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cwolfson
Bear with me here. I am a radio producer; I record my shows to DAT at the radio station then bring the tape home for post-production on my Mac in Peak Pro.

For many years I used a G4 running OS X 10.4.x with M-Audio Audiophile USB, but last year started having all kinds of problems with the recordings. It was usually a jittery, "motorboating" kind of sound, but occasionally there were artifacts from other parts of the recording popping up in inappropriate places or just generalized distortion. (This occurs in varying degrees whether recording into Peak or Quicktime.) When all my troubleshooting failed, I decided the M-Audio was the culprit and bought a Behringer UCA202 USB A/D converter. The problem persisted. I did a clean system install, replaced the logic board. When that didn't work, I gave up and purchased a new iMac 2.4Ghz Dual Core.

The first few recordings I made were OK, but then the problem came back with a vengeance. Here are just some of the other troubleshooting attempts I've made:
Upgraded all software
Changed the cables running from DAT to A/D
Tried using sources other than DAT (ie, a cassette deck)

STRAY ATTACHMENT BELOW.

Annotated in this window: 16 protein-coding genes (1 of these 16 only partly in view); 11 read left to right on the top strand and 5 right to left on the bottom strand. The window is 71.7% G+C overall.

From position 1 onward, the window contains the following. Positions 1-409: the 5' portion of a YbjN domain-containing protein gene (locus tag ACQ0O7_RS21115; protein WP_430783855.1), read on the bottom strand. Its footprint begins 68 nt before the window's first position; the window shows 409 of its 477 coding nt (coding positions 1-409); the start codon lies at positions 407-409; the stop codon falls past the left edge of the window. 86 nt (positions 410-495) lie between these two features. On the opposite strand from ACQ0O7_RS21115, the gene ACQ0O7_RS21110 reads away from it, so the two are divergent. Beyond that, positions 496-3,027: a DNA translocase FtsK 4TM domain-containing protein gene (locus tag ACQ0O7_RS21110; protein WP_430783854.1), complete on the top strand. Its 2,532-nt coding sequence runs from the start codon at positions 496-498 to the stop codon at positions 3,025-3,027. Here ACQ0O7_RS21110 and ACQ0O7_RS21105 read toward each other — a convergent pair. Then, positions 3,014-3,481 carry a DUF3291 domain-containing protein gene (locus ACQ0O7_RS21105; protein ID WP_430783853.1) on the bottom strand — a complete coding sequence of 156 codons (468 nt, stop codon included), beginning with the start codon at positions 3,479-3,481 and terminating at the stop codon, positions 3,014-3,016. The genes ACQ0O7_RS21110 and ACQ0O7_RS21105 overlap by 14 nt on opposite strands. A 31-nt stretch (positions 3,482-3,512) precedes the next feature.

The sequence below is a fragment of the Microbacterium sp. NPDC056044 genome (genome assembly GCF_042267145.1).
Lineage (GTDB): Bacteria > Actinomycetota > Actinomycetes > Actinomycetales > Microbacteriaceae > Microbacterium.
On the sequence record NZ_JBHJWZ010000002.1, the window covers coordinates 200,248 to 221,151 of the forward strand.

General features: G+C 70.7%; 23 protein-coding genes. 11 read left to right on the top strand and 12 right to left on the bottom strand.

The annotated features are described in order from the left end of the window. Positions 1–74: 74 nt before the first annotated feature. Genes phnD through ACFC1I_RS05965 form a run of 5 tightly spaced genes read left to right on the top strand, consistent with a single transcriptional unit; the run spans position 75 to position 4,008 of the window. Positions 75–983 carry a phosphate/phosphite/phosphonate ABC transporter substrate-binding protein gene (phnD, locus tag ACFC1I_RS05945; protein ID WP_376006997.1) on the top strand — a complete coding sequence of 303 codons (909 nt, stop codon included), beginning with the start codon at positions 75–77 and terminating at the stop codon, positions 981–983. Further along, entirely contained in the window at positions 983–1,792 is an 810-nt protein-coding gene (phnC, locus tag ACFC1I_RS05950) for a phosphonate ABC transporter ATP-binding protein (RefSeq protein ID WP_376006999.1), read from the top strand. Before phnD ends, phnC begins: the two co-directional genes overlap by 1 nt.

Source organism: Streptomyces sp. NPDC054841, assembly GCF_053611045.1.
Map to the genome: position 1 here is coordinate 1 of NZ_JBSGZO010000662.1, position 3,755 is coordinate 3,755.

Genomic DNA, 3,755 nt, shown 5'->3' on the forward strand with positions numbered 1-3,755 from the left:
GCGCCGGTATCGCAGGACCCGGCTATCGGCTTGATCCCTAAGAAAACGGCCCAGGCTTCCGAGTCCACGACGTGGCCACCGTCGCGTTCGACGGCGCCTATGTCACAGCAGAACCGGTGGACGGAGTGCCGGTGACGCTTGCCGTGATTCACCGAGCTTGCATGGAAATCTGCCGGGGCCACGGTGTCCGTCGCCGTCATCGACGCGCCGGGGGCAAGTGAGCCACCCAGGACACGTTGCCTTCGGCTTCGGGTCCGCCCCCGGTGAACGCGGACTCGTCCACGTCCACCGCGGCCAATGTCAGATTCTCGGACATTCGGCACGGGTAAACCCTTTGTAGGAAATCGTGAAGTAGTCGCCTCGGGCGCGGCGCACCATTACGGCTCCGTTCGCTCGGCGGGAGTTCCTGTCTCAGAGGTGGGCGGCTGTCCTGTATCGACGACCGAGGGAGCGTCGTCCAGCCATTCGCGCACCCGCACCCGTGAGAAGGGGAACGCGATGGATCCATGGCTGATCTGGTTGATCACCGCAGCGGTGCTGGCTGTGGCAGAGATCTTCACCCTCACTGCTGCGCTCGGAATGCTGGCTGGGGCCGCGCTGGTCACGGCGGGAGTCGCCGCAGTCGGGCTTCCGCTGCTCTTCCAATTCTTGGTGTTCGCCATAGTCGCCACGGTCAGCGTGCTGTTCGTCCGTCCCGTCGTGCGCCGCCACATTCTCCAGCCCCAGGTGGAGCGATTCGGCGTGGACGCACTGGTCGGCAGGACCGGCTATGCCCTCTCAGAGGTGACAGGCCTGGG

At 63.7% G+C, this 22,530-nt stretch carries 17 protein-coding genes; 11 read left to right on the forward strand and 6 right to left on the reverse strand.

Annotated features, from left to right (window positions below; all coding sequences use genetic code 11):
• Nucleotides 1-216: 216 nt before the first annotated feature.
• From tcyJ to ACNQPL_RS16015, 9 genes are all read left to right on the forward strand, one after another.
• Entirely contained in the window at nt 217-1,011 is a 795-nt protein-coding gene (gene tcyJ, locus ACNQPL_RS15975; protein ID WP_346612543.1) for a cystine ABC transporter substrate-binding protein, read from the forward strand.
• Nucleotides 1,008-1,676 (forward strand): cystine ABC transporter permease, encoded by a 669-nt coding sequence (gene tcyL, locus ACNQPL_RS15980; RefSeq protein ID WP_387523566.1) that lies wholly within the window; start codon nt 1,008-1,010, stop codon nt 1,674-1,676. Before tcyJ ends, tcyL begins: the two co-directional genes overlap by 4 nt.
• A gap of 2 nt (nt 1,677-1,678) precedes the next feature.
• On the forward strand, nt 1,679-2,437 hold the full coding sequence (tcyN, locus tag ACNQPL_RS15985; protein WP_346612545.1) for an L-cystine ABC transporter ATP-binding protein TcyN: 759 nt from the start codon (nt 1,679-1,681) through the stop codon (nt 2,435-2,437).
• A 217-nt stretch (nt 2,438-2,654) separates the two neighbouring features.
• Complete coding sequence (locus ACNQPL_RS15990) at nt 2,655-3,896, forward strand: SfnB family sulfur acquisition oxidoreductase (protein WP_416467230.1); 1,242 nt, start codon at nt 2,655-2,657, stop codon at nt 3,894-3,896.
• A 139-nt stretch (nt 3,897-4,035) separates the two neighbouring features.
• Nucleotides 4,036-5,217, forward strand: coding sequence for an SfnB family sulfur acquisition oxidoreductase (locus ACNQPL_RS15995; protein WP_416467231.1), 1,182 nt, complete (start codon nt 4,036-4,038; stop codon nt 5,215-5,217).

Switched USB ports
For the hell of it I thought I'd try the M-Audio again, but the latest driver seems to be in be incompatible with Leopard and/or the Intel processor. My recording attempts came out blank.

Last night I contacted Apple. The tech guy I spoke with had never encountered this problem and suggested that USB might be the bottleneck and that I should get a Firewire A/D converter. Frankly, I don't understand why popular USB devices that work for others aren't cooperating with my setup. The Firewire converters I've seen online are very expensive and wa-a-ay overkill, since all I need is something that will accept a stereo analog or SP/DIF input and convert it to 16-bit, 44.1 Mhz. No mixing, no instruments, no midi.

Since this directly affects the way I make my living I HAVE to find a solution before I go totally nuts. I figured that if anyone had ever heard of this or could come up with a solution it would be you folks.

Cary
iMac 2.4 Ghz Intel Core 2 Duo
OS X 10.5.2
4 GB RAM
Bukman
Just a guess but are your audio interfaces and DAW software both set up with the same sampling rate? This would definitely cause this.
Seems odd given you just about replaced everything and still get the issue.
lancet
QUOTE (cwolfson @ Tue 26 Feb 2008, 11:16) *
since all I need is something that will accept a stereo analog or SP/DIF input and convert it to 16-bit, 44.1 Mhz. No mixing, no instruments, no midi.


Cary
iMac 2.4 Ghz Intel Core 2 Duo
OS X 10.5.2
4 GB RAM



Have you tried plugging directly in to the Mac with a stereo RCA to 3.5 mm cable? This would at least rule out USB as part of the problem.

If your DAT has toslink optical you could use that as well. The audio-in on the back of the iMac is both 3.5 mm stereo and optical.